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Old 11-02-06, 03:51 PM   #13
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For $140-150, you can buy this -- http://tinyurl.com/y5vczd (or this http://tinyurl.com/y8nzzc) that will fix your CF seat post problems forever. After installing the product in the above link, you are guarenteed to have zero worries about CF breakages, and only need to use normal bike grease to install it -- no special CF-only goo needed.

After reading all the horror stories on CF seatposts, I am wondering if people should recommend the above product as a fix for any CF issues.

(Of course the product in the link is a Thomson Masterpiece seatpost...)

Last edited by mlts22; 11-02-06 at 04:29 PM.
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Old 11-02-06, 04:26 PM   #14
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Quote:
Originally Posted by waterrockets
Really? Man. Carbon makes less and less sense all the time. So what if somebody decided to put a CF post on a nice steel or Ti frame where the clamp is integrated into the frame?

A quick search turned up that Campy recommended flipping the clamp for their thin CF post, which was cracking. From a mechanical standpoint, flipping a clamp is silly.

For a material that's claimed to be "stronger than steel," it seems weaker than sh*t. I'll admit that I only have CF forks and soles on my shoes, so my experience is limited. Everything else is steel, alu, or ti.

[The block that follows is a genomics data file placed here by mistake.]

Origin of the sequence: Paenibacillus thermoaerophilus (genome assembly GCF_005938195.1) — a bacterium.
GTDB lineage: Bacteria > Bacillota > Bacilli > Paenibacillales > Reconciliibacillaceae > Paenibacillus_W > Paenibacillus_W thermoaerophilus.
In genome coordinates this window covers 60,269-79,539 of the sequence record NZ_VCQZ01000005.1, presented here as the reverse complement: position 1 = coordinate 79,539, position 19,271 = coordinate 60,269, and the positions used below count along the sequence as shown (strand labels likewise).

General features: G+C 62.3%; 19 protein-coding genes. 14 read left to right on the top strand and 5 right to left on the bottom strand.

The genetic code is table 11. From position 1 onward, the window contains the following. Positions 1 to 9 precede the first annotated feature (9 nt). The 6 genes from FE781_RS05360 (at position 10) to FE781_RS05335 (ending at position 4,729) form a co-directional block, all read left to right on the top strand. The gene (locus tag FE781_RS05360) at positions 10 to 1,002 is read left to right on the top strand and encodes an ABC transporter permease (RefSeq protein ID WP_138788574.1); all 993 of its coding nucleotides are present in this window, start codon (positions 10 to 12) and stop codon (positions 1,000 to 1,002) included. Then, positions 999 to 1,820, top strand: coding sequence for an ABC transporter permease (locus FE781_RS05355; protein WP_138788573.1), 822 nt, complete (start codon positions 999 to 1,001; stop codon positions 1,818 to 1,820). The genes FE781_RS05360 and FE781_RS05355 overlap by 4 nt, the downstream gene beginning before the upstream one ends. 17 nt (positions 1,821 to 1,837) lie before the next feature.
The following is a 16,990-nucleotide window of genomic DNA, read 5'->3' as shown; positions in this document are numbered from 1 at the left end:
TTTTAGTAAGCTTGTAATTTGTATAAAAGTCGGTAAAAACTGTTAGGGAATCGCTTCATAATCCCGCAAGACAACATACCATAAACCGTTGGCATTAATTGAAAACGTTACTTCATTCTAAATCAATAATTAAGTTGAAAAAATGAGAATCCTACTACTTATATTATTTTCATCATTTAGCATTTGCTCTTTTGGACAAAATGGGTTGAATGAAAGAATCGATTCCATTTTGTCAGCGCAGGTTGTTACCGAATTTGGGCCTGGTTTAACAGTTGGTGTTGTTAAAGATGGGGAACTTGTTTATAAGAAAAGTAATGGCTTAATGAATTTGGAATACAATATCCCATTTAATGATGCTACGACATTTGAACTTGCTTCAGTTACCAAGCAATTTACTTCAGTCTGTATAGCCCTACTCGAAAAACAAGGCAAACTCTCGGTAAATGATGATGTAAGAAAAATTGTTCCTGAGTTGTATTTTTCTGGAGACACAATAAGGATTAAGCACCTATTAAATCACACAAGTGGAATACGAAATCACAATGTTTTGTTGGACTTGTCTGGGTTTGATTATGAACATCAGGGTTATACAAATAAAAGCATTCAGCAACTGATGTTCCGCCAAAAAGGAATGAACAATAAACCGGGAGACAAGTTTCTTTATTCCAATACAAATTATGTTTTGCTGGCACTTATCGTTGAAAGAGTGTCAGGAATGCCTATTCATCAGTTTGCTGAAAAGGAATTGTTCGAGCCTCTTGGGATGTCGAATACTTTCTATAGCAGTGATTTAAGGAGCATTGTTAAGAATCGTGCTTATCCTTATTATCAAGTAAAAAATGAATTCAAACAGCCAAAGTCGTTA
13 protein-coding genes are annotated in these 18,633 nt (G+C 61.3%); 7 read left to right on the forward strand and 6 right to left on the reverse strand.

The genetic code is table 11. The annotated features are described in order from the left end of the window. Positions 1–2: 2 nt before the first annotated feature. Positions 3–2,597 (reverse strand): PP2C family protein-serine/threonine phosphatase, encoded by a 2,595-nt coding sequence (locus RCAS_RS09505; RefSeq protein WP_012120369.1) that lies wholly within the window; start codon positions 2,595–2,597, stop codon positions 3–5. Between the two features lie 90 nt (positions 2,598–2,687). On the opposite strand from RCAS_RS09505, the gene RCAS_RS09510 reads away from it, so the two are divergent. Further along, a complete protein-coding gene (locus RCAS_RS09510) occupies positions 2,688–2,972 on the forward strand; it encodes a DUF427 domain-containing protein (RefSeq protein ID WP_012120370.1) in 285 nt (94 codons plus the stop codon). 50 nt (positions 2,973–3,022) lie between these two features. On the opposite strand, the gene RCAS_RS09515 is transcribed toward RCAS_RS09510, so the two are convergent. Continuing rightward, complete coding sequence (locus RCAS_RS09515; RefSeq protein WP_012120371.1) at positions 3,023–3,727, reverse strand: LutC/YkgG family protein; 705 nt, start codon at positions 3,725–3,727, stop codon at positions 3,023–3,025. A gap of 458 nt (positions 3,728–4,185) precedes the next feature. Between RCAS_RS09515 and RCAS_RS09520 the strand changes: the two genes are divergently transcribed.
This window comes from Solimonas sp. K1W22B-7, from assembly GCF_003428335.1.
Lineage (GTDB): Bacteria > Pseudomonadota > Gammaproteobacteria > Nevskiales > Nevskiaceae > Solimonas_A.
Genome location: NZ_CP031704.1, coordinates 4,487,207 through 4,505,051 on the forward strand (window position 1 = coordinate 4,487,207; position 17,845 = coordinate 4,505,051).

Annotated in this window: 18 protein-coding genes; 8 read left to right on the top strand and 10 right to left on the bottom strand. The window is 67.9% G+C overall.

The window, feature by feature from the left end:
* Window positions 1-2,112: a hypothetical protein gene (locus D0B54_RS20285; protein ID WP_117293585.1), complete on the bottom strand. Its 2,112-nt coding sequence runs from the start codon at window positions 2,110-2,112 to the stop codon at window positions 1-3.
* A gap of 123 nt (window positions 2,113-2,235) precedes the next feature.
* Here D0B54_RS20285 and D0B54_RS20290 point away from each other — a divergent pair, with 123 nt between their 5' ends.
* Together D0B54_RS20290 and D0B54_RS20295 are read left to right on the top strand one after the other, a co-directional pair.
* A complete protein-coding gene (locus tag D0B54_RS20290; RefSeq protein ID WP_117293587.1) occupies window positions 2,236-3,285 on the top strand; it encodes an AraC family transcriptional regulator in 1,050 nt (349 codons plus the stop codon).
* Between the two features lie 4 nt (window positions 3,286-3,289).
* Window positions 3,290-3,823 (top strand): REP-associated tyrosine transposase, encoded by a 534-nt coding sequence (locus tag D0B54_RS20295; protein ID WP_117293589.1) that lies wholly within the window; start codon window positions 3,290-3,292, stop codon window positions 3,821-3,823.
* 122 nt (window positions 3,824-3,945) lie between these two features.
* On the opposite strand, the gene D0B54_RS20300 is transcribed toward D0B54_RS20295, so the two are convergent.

I think it's just a matter of followng the best practices for the materials that you are using, e.g., for a aluminum seatpost in a steel bike, you really need to grease things up. Let's face it, compressing a slot on the frame of a bike to bind a post is not evolutionary technolgy that we're working with here.
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Old 11-02-06, 09:06 PM   #15
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Great info. Where can you get the stuff?
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Old 11-02-06, 11:07 PM   #16
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Quote:
Originally Posted by wagathon
I think it's just a matter of followng the best practices for the materials that you are using, e.g., for a aluminum seatpost in a steel bike, you really need to grease things up. Let's face it, compressing a slot on the frame of a bike to bind a post is not evolutionary technolgy that we're working with here.
I agree. It's just nuts that we have to reinvent the clamp just to save a few grams on a seatpost. Then you have to use a collar instead of an integrated clamp, which adds grams right back on. Plus the extra length of seat tube at the top to accomodate the collar.

If it ain't broke...